MIT Exoskeleton Bears the Load
Researchers at MIT have developed a leg exoskeleton capable of carrying an 80-pound load without the use of motors. According to its developers, the prototype can support 80 percent of this weight while using less than one-thousandth of a percent of the power used by its motorized equivalents.
The aim of developing leg exoskeletons is to make it easier for people to carry heavy loads, says Hugh Herr, director of the Biomechatronics Group at MIT and leader of the research. By designing mechanical structures that transfer much of the load directly to the ground, rather than via the walker’s legs, it should be possible to enable soldiers and firefighters to carry heavier loads while reducing the risk of injury and the amount of metabolic effort they expend in doing so.
To date, most exoskeleton research has focused on using motors to carry the load. Not only is this expensive, requiring large power supplies and frequent refueling, but it also tends to be noisy, which can be a problem for military applications. Conor Walsh, a graduate student at MIT who also worked on the exoskeleton, says that the system “is much quieter than the powered exoskeletons” and only slightly noisier than normal human walking.
Working with Ken Endo, also an MIT graduate student, Herr and Walsh have taken a quasi-passive approach. Their mechanical system is specially designed to follow the movement of the wearer’s legs and mimic some of the energy-storage strategies that legs exploit to reduce muscle work.
When we walk, the muscle power required to swing our legs is minimal because of the pendulum-like exchange of gravitational potential energy and the kinetic energy of our limbs. Our muscles also provide a degree of elastic energy storage to help joints flex, which again reduces the amount of overall energy that walking requires.
The MIT exoskeleton works using similar principles. The payload worn on the user’s back is attached to two leglike mechanical structures that run parallel to the user’s legs. These structures have elastic energy-storage devices at the ankle and hip, and a damping device at the knee joint.
In simple terms, the springlike joints take advantage of the user’s motion and payload to store energy. For example, as the heel of one foot makes contact with the ground, the continued forward motion of the body will cause springs in that hip and ankle to be compressed. These springs help propel the leg forward at the next stride.
A variable damper in the knee joint lets the leg swing freely as it moves forward. Then, as the heel strikes the ground, the damping is increased to prevent the knee from buckling under the weight of the payload.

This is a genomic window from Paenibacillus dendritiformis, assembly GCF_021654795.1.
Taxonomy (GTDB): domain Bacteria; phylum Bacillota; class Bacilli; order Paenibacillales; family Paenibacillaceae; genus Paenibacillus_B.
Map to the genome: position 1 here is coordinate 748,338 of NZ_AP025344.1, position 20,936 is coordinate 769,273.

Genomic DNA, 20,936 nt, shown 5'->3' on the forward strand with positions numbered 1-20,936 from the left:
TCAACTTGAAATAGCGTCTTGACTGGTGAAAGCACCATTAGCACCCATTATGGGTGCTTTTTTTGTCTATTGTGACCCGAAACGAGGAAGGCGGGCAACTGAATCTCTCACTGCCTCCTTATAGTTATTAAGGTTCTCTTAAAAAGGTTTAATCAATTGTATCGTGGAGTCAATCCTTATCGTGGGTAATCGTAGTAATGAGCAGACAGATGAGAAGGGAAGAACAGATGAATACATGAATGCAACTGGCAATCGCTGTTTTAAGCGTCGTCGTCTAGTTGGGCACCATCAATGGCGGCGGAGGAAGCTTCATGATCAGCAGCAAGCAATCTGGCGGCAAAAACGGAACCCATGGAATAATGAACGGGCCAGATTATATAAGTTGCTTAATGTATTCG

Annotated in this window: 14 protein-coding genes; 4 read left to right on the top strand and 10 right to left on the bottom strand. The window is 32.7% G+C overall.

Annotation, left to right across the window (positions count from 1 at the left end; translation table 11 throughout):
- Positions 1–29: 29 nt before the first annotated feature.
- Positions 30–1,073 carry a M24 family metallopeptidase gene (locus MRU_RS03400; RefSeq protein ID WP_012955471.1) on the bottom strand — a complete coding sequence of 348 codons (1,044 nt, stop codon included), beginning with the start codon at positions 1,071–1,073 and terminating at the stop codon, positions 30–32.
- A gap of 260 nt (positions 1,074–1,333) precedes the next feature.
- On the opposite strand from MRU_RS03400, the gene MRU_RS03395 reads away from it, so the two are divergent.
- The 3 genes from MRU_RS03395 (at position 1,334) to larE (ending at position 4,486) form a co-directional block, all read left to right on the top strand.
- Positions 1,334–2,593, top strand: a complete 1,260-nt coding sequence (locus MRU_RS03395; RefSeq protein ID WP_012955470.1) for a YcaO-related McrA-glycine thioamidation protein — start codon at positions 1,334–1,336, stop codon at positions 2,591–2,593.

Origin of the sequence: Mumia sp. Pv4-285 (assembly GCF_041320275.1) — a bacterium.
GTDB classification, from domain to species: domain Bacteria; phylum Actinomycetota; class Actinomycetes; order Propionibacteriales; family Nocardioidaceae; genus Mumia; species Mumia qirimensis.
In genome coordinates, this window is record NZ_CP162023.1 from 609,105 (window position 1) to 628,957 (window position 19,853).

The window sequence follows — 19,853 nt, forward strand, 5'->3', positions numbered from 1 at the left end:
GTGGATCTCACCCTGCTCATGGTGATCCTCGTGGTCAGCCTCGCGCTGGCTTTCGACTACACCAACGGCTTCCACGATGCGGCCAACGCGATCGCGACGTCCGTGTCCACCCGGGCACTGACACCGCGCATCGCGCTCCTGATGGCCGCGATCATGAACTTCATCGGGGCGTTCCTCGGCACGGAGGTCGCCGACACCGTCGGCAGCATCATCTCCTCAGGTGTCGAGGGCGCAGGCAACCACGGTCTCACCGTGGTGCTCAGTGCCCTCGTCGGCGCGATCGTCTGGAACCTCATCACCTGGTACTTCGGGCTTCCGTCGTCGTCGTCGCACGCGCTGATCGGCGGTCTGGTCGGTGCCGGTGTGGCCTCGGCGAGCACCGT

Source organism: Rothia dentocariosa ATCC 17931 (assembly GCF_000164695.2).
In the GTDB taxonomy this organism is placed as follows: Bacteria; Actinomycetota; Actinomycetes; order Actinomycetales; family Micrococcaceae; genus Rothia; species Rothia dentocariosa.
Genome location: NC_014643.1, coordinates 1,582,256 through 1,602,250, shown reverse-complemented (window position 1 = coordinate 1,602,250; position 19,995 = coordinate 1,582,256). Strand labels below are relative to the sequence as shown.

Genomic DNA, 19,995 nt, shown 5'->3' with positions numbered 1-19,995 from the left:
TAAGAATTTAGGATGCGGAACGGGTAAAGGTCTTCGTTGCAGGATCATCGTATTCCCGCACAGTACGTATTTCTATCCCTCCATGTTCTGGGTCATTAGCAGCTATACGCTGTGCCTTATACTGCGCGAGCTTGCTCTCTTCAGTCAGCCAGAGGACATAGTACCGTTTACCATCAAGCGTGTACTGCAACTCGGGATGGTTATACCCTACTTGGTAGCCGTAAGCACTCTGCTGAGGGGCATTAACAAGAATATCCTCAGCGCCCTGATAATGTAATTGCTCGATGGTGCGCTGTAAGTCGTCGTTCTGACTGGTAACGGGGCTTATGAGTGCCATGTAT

The exoskeleton is not entirely passive. A small amount of energy is required to control the dampers’ variability. (The dampers contain a fluid with tiny magnetic particles. When electricity is applied to the fluid, these particles change its viscosity.) But it is very efficient compared with other such systems. “Our exoskeleton only consumes two watts of electrical power during walking,” says Herr. This is nothing compared with the 3,000 watts consumed by a motorized exoskeleton.
But there is a catch. Tests of the exoskeleton revealed that although it lightens the load for the user, that person consumes 10 percent more oxygen than if he or she had simply carried the load without mechanical assistance. This higher metabolic rate is attributed to the fact that the device interferes with the natural gait of the walker. “Walking with the exoskeleton takes more energy than walking without,” says Michael Goldfarb, director of the Center for Intelligent Mechatronics at Vanderbilt University, in Nashville, TN.
Even so, it is a good effort, says Goldfarb. “I’m not aware of any exoskeleton–active or passive–that has been shown to effectively decrease metabolic energy expenditure,” he says. And even if more energy is burned, the exoskeleton still reduces the stress on the wearer’s back and legs.
The MIT group believes that by carefully selecting and angling the springs, it can reduce the amount of energy that a person needs to walk with the exoskeleton.
It would probably take about two years to commercialize this technology, says Herr. “But we have no plans at this time to move forward with commercialization,” he says.
Goldfarb still believes that there are hurdles to overcome. There are great advantages to using variable dampers and springs, not least that they are much lighter and less power hungry than motors and actuators, he says. But a device that requires less effort and is capable of covering a broad range of terrains, such as uneven surfaces and stairs, must have not just variable dampers but also springs of variable stiffness. This is a taller order, Goldfarb says.
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